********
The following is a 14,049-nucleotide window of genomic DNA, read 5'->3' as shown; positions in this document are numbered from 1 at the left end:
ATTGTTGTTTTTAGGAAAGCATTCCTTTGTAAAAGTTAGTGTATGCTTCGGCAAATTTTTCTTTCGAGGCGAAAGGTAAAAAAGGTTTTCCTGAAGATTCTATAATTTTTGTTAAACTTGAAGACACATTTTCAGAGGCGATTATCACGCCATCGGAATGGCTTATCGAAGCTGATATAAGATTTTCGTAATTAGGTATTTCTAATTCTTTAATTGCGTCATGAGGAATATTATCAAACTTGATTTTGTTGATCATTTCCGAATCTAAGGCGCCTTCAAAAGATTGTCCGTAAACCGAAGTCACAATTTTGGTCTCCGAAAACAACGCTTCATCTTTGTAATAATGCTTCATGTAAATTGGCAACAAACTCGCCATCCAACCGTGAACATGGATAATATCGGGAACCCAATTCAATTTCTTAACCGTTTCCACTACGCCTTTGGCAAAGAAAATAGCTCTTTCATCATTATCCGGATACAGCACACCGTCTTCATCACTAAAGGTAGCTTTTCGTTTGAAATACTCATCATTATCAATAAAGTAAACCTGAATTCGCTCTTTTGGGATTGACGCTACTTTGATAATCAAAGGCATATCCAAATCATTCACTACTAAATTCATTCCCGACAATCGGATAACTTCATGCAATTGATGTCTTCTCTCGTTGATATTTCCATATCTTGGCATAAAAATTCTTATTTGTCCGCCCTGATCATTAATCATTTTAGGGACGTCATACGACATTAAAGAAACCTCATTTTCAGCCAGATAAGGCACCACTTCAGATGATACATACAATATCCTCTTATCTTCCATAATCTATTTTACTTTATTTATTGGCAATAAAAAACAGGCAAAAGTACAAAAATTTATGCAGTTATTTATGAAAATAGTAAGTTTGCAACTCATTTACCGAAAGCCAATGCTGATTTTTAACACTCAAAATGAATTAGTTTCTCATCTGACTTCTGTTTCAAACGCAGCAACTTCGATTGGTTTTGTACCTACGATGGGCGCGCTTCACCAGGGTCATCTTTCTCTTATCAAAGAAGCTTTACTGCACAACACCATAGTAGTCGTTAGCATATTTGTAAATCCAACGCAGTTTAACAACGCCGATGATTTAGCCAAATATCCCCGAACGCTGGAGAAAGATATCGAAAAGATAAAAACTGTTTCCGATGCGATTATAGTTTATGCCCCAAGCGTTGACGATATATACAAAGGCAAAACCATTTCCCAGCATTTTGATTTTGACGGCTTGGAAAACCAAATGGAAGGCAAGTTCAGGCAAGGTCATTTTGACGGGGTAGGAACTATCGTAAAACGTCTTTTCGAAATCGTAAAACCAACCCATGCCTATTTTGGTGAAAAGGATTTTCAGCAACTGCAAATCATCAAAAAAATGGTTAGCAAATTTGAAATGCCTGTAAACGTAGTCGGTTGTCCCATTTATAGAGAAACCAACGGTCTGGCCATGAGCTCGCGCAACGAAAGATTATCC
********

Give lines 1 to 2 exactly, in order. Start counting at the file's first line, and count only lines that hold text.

The following is a 14,049-nucleotide window of genomic DNA, read 5'->3' as shown; positions in this document are numbered from 1 at the left end:
ATTGTTGTTTTTAGGAAAGCATTCCTTTGTAAAAGTTAGTGTATGCTTCGGCAAATTTTTCTTTCGAGGCGAAAGGTAAAAAAGGTTTTCCTGAAGATTCTATAATTTTTGTTAAACTTGAAGACACATTTTCAGAGGCGATTATCACGCCATCGGAATGGCTTATCGAAGCTGATATAAGATTTTCGTAATTAGGTATTTCTAATTCTTTAATTGCGTCATGAGGAATATTATCAAACTTGATTTTGTTGATCATTTCCGAATCTAAGGCGCCTTCAAAAGATTGTCCGTAAACCGAAGTCACAATTTTGGTCTCCGAAAACAACGCTTCATCTTTGTAATAATGCTTCATGTAAATTGGCAACAAACTCGCCATCCAACCGTGAACATGGATAATATCGGGAACCCAATTCAATTTCTTAACCGTTTCCACTACGCCTTTGGCAAAGAAAATAGCTCTTTCATCATTATCCGGATACAGCACACCGTCTTCATCACTAAAGGTAGCTTTTCGTTTGAAATACTCATCATTATCAATAAAGTAAACCTGAATTCGCTCTTTTGGGATTGACGCTACTTTGATAATCAAAGGCATATCCAAATCATTCACTACTAAATTCATTCCCGACAATCGGATAACTTCATGCAATTGATGTCTTCTCTCGTTGATATTTCCATATCTTGGCATAAAAATTCTTATTTGTCCGCCCTGATCATTAATCATTTTAGGGACGTCATACGACATTAAAGAAACCTCATTTTCAGCCAGATAAGGCACCACTTCAGATGATACATACAATATCCTCTTATCTTCCATAATCTATTTTACTTTATTTATTGGCAATAAAAAACAGGCAAAAGTACAAAAATTTATGCAGTTATTTATGAAAATAGTAAGTTTGCAACTCATTTACCGAAAGCCAATGCTGATTTTTAACACTCAAAATGAATTAGTTTCTCATCTGACTTCTGTTTCAAACGCAGCAACTTCGATTGGTTTTGTACCTACGATGGGCGCGCTTCACCAGGGTCATCTTTCTCTTATCAAAGAAGCTTTACTGCACAACACCATAGTAGTCGTTAGCATATTTGTAAATCCAACGCAGTTTAACAACGCCGATGATTTAGCCAAATATCCCCGAACGCTGGAGAAAGATATCGAAAAGATAAAAACTGTTTCCGATGCGATTATAGTTTATGCCCCAAGCGTTGACGATATATACAAAGGCAAAACCATTTCCCAGCATTTTGATTTTGACGGCTTGGAAAACCAAATGGAAGGCAAGTTCAGGCAAGGTCATTTTGACGGGGTAGGAACTATCGTAAAACGTCTTTTCGAAATCGTAAAACCAACCCATGCCTATTTTGGTGAAAAGGATTTTCAGCAACTGCAAATCATCAAAAAAATGGTTAGCAAATTTGAAATGCCTGTAAACGTAGTCGGTTGTCCCATTTATAGAGAAACCAACGGTCTGGCCATGAGCTCGCGCAACGAAAGATTATCC